Occupational Therapists and Pediatric Feeding Therapy: What is our role? How can we help?

By Anna Cole McTish OTD, OTR/L

Occupational Therapy encompasses many different areas of treatment. A relatively new treatment area for pediatric occupational therapists is Clinical Feeding Therapy.

Eating is one of the most important ADL’s for an individual and an occupation that sustains life. The eating process begins in the newborn and develops as the child grows and learns additional skills. At times, the eating/feeding process can be disrupted and requires additional intervention by a therapist and family.

Clinical Feeding therapy itself has many different facets and entails a wide range of treatment options. A few examples of why a child might receive feeding therapy include: oral or tactile sensitivities to different textures, enhanced olfactory sensitivities, decreased oral motor control, decreased oral motor strength and endurance, swallowing difficulties, aspiration risk with thin liquids, transitioning from a G-tube to oral eating, significant behavior/anxiety during mealtime, difficulty eating as a newborn, etc. 

It is important to remember when helping a family with eating/feeding difficulties that mealtime is not only a sustaining practice but a social event as well. Some of the best learning, conversations, and social opportunities occur during mealtime. Children who are not eating meals due to any eating or feeding difficulty are missing out on these mealtime experiences. Feeding therapy should be individualized to fit into the family’s lifestyle in order to make feeding/eating an enjoyable experience for the whole family, especially the child you are treating. This is an opportunity for any OT to serve a family, even if you are not specifically trained in Clinical Feeding. Setting the eating routine for a patient and family as well as social engagement during eating is crucial for success.

Below you will find a list of resources for continuing education, feeding therapy techniques/tools, and ideas to help eating/feeding become an enjoyable event for your patient and their families:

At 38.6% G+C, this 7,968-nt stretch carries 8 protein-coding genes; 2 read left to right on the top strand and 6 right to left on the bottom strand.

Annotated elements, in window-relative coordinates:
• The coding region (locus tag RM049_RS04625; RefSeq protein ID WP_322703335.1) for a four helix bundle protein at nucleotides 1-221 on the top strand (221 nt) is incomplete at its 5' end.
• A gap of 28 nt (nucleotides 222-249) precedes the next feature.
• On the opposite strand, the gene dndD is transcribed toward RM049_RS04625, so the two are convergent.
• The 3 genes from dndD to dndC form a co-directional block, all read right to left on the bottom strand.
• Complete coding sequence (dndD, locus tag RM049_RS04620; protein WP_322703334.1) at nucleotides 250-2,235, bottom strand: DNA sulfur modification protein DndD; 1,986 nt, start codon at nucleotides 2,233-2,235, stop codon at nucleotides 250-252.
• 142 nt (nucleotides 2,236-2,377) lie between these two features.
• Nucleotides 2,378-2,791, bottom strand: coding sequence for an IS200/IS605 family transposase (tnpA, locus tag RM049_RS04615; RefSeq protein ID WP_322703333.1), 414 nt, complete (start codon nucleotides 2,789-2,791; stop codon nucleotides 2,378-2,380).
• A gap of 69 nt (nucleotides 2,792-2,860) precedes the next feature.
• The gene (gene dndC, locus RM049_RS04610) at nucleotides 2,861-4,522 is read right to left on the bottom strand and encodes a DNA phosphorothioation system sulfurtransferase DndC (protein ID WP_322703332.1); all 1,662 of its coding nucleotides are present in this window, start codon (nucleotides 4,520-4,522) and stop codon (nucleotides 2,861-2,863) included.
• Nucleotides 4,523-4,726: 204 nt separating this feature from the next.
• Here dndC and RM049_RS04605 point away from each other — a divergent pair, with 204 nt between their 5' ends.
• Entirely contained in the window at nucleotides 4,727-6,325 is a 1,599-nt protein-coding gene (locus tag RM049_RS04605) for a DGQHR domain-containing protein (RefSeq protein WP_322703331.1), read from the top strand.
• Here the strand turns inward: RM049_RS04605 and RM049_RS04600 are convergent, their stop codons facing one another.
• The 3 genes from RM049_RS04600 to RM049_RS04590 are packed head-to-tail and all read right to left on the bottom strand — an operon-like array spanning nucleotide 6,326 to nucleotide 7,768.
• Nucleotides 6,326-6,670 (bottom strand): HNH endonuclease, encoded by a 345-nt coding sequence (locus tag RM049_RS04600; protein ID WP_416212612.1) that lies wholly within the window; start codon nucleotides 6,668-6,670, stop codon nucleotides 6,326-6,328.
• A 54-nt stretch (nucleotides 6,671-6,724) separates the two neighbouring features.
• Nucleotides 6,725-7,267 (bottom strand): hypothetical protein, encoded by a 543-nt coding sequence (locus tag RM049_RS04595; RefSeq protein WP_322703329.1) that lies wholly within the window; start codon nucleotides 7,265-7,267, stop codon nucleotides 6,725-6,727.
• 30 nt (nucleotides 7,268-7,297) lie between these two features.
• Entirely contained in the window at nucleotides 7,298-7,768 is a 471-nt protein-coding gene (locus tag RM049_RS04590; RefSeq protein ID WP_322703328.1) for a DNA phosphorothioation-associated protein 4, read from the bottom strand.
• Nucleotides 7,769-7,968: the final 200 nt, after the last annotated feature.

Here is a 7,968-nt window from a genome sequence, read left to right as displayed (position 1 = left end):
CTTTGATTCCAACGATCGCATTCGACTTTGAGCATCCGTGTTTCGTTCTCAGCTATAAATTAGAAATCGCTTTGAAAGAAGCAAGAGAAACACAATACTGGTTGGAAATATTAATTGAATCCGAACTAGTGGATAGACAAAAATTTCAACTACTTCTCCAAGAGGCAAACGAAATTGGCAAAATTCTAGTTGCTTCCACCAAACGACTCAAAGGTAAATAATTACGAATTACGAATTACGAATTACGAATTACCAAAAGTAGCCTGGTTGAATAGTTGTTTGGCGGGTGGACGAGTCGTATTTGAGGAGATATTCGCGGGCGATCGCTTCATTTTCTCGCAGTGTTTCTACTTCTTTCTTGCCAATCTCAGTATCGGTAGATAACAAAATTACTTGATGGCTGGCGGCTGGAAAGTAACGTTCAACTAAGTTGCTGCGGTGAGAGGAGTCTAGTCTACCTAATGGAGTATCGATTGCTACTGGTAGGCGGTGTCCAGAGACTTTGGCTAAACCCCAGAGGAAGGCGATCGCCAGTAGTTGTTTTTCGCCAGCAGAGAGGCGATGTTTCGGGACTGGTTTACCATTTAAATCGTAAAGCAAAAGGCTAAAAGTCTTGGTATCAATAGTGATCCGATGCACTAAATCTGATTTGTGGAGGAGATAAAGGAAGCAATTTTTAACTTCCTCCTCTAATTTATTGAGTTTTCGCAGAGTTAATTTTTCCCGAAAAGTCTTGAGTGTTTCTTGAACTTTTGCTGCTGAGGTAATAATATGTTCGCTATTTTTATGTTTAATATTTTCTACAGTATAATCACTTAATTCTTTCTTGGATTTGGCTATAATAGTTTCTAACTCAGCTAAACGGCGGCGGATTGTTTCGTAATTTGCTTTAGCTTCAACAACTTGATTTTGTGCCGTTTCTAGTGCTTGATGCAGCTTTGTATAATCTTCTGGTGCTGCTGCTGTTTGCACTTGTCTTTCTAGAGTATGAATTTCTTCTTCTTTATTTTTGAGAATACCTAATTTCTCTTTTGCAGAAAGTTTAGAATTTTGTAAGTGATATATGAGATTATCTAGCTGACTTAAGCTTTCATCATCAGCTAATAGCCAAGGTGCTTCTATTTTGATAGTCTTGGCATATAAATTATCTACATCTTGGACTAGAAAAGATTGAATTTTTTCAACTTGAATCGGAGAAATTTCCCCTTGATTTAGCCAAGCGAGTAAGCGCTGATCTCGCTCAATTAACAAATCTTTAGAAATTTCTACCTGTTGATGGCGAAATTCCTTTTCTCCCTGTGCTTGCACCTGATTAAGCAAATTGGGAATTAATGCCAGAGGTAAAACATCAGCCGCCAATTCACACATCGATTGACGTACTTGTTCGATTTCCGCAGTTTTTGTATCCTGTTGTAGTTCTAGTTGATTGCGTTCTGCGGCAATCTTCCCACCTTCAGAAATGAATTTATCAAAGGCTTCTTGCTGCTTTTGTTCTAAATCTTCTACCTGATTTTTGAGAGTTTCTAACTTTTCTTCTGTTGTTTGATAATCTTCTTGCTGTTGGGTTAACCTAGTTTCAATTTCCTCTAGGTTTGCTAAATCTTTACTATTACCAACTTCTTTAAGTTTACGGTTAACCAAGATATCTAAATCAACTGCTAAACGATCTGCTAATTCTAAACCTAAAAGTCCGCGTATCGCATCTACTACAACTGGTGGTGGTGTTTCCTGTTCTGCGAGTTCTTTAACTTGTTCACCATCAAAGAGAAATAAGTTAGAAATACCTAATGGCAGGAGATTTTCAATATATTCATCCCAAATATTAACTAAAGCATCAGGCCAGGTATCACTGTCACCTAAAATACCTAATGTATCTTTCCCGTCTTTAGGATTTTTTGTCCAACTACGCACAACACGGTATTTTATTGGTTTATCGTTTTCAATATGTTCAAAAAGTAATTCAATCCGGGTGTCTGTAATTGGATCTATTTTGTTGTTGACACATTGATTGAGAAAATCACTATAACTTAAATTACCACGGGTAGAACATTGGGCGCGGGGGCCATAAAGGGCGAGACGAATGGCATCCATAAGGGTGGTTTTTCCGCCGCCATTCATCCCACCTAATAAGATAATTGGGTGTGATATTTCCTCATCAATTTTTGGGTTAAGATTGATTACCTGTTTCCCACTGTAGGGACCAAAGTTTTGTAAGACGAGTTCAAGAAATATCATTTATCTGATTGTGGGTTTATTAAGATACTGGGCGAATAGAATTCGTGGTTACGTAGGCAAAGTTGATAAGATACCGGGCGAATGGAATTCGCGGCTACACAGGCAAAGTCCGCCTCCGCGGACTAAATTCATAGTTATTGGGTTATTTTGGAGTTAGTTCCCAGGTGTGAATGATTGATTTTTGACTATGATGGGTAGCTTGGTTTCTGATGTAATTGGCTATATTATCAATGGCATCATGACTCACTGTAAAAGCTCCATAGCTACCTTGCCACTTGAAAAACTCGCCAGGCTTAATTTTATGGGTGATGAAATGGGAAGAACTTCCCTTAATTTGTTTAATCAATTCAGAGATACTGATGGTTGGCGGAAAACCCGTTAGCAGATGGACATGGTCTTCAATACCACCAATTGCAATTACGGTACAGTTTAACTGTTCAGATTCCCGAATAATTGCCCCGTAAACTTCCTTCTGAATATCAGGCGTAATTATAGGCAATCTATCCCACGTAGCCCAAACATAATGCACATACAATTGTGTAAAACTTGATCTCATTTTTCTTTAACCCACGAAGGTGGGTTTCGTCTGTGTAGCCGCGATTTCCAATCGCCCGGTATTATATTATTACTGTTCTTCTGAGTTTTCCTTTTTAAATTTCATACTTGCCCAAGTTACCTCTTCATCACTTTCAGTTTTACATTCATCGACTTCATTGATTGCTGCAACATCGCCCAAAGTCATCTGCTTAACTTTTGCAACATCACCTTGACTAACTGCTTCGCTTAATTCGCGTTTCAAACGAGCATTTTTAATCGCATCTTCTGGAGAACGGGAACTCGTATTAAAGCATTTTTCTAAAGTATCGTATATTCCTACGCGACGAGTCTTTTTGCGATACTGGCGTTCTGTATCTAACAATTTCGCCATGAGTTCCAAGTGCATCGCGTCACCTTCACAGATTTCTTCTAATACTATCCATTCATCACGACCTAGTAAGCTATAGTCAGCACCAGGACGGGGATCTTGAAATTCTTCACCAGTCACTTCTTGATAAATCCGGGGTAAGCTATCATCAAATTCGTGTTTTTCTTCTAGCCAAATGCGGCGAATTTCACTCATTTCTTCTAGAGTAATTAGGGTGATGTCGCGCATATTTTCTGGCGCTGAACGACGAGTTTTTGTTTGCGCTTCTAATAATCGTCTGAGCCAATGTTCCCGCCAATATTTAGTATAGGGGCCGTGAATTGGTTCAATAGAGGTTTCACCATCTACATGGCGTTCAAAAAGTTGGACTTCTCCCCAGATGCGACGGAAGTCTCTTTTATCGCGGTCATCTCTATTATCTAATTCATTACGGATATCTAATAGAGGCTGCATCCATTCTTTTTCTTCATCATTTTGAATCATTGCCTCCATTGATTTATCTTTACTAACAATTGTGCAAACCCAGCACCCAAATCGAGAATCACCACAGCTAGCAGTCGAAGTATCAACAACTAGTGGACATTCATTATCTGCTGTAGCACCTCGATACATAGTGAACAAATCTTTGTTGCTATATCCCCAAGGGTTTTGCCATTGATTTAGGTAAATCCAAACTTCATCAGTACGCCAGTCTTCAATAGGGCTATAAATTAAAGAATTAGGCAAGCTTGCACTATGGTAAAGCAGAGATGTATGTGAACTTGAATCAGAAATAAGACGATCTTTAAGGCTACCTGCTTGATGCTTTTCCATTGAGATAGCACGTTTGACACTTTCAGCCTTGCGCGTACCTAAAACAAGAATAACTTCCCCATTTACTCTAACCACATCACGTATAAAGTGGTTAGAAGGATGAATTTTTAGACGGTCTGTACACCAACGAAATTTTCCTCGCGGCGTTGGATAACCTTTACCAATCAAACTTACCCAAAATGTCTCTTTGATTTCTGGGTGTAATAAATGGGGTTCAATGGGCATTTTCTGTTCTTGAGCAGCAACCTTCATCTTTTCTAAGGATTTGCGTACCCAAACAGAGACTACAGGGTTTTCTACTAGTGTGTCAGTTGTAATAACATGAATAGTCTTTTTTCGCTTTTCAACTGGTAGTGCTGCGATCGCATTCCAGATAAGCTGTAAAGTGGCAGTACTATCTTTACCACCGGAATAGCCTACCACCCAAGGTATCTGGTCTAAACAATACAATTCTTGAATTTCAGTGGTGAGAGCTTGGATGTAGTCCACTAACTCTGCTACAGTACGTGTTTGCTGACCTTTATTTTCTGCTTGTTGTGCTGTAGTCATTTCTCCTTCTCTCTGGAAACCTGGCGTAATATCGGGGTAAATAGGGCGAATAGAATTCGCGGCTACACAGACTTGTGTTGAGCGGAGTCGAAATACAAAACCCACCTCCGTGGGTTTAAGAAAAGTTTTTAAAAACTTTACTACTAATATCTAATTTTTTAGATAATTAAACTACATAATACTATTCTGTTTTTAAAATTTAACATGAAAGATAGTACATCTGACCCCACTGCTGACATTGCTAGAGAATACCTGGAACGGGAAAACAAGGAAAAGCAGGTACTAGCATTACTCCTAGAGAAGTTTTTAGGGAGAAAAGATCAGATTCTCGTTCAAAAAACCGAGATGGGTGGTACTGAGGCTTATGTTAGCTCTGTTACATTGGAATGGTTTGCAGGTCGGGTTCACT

1. For the children with sensory sensitivities:

  • Exposure, exposure, exposure: Children learn and explore through all of their senses. Expose children to different food textures, tastes, and smells without pressure to eat these foods.
    • Complete heavy work exercises prior to mealtime in order to regulate the sensory system for participation
    • Participate in messy play with food and non-food items (sticky, dry, squishy, wet, etc.) in order to promote tactile desensitization.
    • Have fun and play with different food items (build a snowman out of mashed potatoes, hear what a raw carrot sounds like when it is “dropped” on the plate, deliver grapes in a tow truck to different plates on the table, crunch dried blueberries and watch them melt in the mouth) 
    • Provide a side plate for the child that has difficulty tolerating non-preferred foods in front of them. As the child becomes more comfortable with the foods through play and exploration, have them move these foods to their main plate for additional exploration.

2. For children with G-tubes:

  • Introduce play with and exploration of foods during tube feedings in order to help children associate food (smell, touch, taste) with feeling full and satisfied.
  • Create routines for tube feedings where the child is at the table with family members during mealtime

3. For children with decreased oral motor control and decreased oral awareness:

  • Provide sensory stimulation to the cheeks through vibration or electric toothbrush prior to starting mealtime in order to activate the muscles
  • Participate in blowing/sucking games prior to mealtime
  • Have the child put two different foods in their mouth and ask them to pick one of the foods and spit it out

4. Additional resources for Occupational Therapists treating feeding/eating difficulties:

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